The following refundable tax credits help reduce or eliminate the amount of tax you owe. Excess credits may be paid as a refund after your personal income tax return is assessed — even if you pay no income tax.

The three credits listed below are based on information reported on your previous year’s income tax return. These credits are combined and paid as the Ontario Trillium Benefit.

To apply for these tax credits and benefits, complete forms ON479 Ontario Credits and ON-BEN.

Non-refundable Tax Credits

Non-refundable tax credits help you reduce or eliminate the amount of income tax you owe. Excess non-refundable credits do not create a tax refund.

Most Ontario non-refundable tax credits are similar to federal non-refundable tax credits, although the amounts may differ. The rules for claiming these credits are the same as the rules for the federal tax credits.

Non-refundable tax credits are claimed on your ON428 Ontario Tax form and explained in your income tax package.

You can also read about the following credits:

Other Ontario Programs

View other government benefit programs for Ontario residents

Interest and Penalties

If you have a balance owing for the previous year by April 30, CRA will charge compound daily interest starting from May 1 of the current year. In addition, they will charge you interest on the penalties starting the day after your return is due. The rate of interest they charge can change every three months. If you fail to report an amount on your return for 2011 and you also failed to report an amount on your return for 2008, 2009, or 2010, you may have to pay a federal and Ontario repeated failure to report income penalty. You may have to pay a penalty if you, knowingly or under circumstances amounting to gross negligence, have made a false statement or omission on your income tax return.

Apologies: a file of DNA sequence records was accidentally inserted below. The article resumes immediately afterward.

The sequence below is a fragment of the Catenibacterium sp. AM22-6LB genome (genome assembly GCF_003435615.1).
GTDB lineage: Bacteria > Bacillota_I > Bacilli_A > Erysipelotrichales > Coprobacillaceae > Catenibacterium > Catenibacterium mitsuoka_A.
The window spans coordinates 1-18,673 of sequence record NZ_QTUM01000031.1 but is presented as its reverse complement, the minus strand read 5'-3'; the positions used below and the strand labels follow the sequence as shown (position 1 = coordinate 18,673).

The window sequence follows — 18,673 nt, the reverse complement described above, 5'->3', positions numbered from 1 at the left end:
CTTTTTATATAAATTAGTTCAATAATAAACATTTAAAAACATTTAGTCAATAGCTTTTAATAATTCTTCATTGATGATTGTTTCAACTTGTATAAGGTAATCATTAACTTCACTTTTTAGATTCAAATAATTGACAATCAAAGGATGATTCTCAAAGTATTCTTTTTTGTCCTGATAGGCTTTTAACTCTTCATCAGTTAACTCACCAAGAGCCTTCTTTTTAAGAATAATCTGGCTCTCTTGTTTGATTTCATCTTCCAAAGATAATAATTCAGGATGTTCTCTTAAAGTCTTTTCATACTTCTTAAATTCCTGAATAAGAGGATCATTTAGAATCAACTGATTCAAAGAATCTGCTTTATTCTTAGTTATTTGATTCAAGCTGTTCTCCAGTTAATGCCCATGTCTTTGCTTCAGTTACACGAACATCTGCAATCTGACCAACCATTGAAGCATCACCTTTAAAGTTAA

Deceased Persons

If you are the legal representative (the executor, administrator, or liquidator) of the estate of an individual who died, you may have to file a return for the last year for that individual. For more information about your filing requirements and options, and to know what documents are required, see Guide T4011, Preparing Returns for Deceased Persons. The due date for the final return will depend on the date of death and whether or not the deceased or his or her spouse or common-law partner carried on a business in the last year.

To obtain a copy of the income tax return

To obtain a copy of the return you may contact the Canada Revenue Agency (CRA) at 1-800-959-2221 or visit the Canada Revenue Agency (CRA) website: You can also take a copy at any post office.

CORPORATE INCOME TAXES

The Canada Revenue Agency (CRA) administers Ontario’s corporate income tax, capital tax, corporate minimum tax, and the special additional tax on life insurers. Corporate taxes include taxes on corporate income in Canada and other taxes and levies paid by corporations to the various levels of government in Canada. These include capital and insurance premium taxes; payroll levies (e.g., employment insurance, Canada Pension Plan, and Workers’ Compensation); property taxes; and indirect taxes.

Corporations are subject to tax in Canada on their worldwide income if they are resident in Canada for Canadian tax purposes. Corporations not resident in Canada are subject to Canadian tax on certain types of Canadian source income (Section 115 of the Canadian Income Tax Act).

The taxes payable by a Canadian resident corporation may be impacted by the type of corporation that it is:

Canadian-controlled private corporation

A Canadian-controlled private corporation, which is defined as a corporation that is:

  • resident in Canada and either incorporated in Canada or resident in Canada from June 18, 1971, to the end of the taxation year;